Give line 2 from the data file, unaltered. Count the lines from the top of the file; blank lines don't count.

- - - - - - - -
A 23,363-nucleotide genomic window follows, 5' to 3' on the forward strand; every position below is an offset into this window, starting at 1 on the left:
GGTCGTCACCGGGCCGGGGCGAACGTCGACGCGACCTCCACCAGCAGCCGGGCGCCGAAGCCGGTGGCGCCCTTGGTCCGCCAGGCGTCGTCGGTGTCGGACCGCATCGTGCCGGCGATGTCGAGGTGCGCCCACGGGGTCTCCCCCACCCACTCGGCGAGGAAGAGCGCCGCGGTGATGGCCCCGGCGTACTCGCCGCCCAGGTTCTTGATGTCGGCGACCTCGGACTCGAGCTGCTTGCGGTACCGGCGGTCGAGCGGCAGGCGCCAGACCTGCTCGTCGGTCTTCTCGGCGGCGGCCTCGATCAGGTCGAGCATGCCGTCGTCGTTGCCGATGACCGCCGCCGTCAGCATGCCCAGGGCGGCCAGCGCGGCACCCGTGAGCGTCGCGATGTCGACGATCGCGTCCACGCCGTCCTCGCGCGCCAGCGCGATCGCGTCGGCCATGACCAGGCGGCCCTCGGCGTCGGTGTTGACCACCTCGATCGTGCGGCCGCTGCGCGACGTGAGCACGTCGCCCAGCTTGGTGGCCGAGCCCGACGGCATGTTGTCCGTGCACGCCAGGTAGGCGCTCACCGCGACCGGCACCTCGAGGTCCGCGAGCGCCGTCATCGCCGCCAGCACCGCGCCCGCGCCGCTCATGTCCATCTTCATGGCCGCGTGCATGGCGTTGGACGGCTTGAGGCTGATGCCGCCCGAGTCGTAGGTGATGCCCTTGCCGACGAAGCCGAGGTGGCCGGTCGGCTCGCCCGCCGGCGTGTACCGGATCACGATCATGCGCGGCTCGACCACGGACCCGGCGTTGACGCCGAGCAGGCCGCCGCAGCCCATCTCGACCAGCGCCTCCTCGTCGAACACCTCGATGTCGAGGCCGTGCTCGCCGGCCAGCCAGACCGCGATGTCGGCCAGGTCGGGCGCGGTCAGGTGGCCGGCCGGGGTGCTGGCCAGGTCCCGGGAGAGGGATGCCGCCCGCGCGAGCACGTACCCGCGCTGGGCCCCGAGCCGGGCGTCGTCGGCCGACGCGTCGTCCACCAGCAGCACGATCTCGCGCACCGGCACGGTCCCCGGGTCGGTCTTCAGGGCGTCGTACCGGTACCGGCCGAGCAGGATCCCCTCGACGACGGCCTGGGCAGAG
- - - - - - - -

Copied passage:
GGTCGTCACCGGGCCGGGGCGAACGTCGACGCGACCTCCACCAGCAGCCGGGCGCCGAAGCCGGTGGCGCCCTTGGTCCGCCAGGCGTCGTCGGTGTCGGACCGCATCGTGCCGGCGATGTCGAGGTGCGCCCACGGGGTCTCCCCCACCCACTCGGCGAGGAAGAGCGCCGCGGTGATGGCCCCGGCGTACTCGCCGCCCAGGTTCTTGATGTCGGCGACCTCGGACTCGAGCTGCTTGCGGTACCGGCGGTCGAGCGGCAGGCGCCAGACCTGCTCGTCGGTCTTCTCGGCGGCGGCCTCGATCAGGTCGAGCATGCCGTCGTCGTTGCCGATGACCGCCGCCGTCAGCATGCCCAGGGCGGCCAGCGCGGCACCCGTGAGCGTCGCGATGTCGACGATCGCGTCCACGCCGTCCTCGCGCGCCAGCGCGATCGCGTCGGCCATGACCAGGCGGCCCTCGGCGTCGGTGTTGACCACCTCGATCGTGCGGCCGCTGCGCGACGTGAGCACGTCGCCCAGCTTGGTGGCCGAGCCCGACGGCATGTTGTCCGTGCACGCCAGGTAGGCGCTCACCGCGACCGGCACCTCGAGGTCCGCGAGCGCCGTCATCGCCGCCAGCACCGCGCCCGCGCCGCTCATGTCCATCTTCATGGCCGCGTGCATGGCGTTGGACGGCTTGAGGCTGATGCCGCCCGAGTCGTAGGTGATGCCCTTGCCGACGAAGCCGAGGTGGCCGGTCGGCTCGCCCGCCGGCGTGTACCGGATCACGATCATGCGCGGCTCGACCACGGACCCGGCGTTGACGCCGAGCAGGCCGCCGCAGCCCATCTCGACCAGCGCCTCCTCGTCGAACACCTCGATGTCGAGGCCGTGCTCGCCGGCCAGCCAGACCGCGATGTCGGCCAGGTCGGGCGCGGTCAGGTGGCCGGCCGGGGTGCTGGCCAGGTCCCGGGAGAGGGATGCCGCCCGCGCGAGCACGTACCCGCGCTGGGCCCCGAGCCGGGCGTCGTCGGCCGACGCGTCGTCCACCAGCAGCACGATCTCGCGCACCGGCACGGTCCCCGGGTCGGTCTTCAGGGCGTCGTACCGGTACCGGCCGAGCAGGATCCCCTCGACGACGGCCTGGGCAGAG